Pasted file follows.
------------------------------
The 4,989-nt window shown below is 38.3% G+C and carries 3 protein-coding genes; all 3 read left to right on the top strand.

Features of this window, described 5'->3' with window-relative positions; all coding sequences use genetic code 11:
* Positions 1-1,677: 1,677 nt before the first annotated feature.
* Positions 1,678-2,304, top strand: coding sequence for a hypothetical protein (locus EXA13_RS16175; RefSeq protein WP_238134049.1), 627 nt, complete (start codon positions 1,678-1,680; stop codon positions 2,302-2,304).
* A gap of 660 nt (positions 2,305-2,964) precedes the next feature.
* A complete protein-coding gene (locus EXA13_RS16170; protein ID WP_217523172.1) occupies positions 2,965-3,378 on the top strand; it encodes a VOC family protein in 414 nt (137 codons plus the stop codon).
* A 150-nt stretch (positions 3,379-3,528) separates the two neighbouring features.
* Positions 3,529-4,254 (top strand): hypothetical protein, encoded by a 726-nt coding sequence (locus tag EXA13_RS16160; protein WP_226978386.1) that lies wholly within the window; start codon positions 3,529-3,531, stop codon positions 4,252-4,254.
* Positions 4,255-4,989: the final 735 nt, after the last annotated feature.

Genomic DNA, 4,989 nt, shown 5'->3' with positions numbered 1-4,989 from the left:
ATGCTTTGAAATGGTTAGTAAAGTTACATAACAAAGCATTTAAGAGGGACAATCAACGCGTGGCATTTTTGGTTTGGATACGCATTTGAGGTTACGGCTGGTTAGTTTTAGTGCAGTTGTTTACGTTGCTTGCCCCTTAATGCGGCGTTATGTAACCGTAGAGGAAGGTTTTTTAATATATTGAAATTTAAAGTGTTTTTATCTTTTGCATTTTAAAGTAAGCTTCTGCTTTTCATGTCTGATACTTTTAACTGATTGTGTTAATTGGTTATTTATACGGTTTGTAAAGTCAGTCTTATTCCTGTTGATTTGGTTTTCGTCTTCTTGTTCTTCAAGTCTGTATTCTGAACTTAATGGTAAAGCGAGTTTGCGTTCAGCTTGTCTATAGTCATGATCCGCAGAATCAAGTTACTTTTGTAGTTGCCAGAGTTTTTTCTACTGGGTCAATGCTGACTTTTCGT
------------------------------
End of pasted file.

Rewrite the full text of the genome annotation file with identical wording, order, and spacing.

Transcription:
The 4,989-nt window shown below is 38.3% G+C and carries 3 protein-coding genes; all 3 read left to right on the top strand.

Features of this window, described 5'->3' with window-relative positions; all coding sequences use genetic code 11:
* Positions 1-1,677: 1,677 nt before the first annotated feature.
* Positions 1,678-2,304, top strand: coding sequence for a hypothetical protein (locus EXA13_RS16175; RefSeq protein WP_238134049.1), 627 nt, complete (start codon positions 1,678-1,680; stop codon positions 2,302-2,304).
* A gap of 660 nt (positions 2,305-2,964) precedes the next feature.
* A complete protein-coding gene (locus EXA13_RS16170; protein ID WP_217523172.1) occupies positions 2,965-3,378 on the top strand; it encodes a VOC family protein in 414 nt (137 codons plus the stop codon).
* A 150-nt stretch (positions 3,379-3,528) separates the two neighbouring features.
* Positions 3,529-4,254 (top strand): hypothetical protein, encoded by a 726-nt coding sequence (locus tag EXA13_RS16160; protein WP_226978386.1) that lies wholly within the window; start codon positions 3,529-3,531, stop codon positions 4,252-4,254.
* Positions 4,255-4,989: the final 735 nt, after the last annotated feature.

Genomic DNA, 4,989 nt, shown 5'->3' with positions numbered 1-4,989 from the left:
ATGCTTTGAAATGGTTAGTAAAGTTACATAACAAAGCATTTAAGAGGGACAATCAACGCGTGGCATTTTTGGTTTGGATACGCATTTGAGGTTACGGCTGGTTAGTTTTAGTGCAGTTGTTTACGTTGCTTGCCCCTTAATGCGGCGTTATGTAACCGTAGAGGAAGGTTTTTTAATATATTGAAATTTAAAGTGTTTTTATCTTTTGCATTTTAAAGTAAGCTTCTGCTTTTCATGTCTGATACTTTTAACTGATTGTGTTAATTGGTTATTTATACGGTTTGTAAAGTCAGTCTTATTCCTGTTGATTTGGTTTTCGTCTTCTTGTTCTTCAAGTCTGTATTCTGAACTTAATGGTAAAGCGAGTTTGCGTTCAGCTTGTCTATAGTCATGATCCGCAGAATCAAGTTACTTTTGTAGTTGCCAGAGTTTTTTCTACTGGGTCAATGCTGACTTTTCGT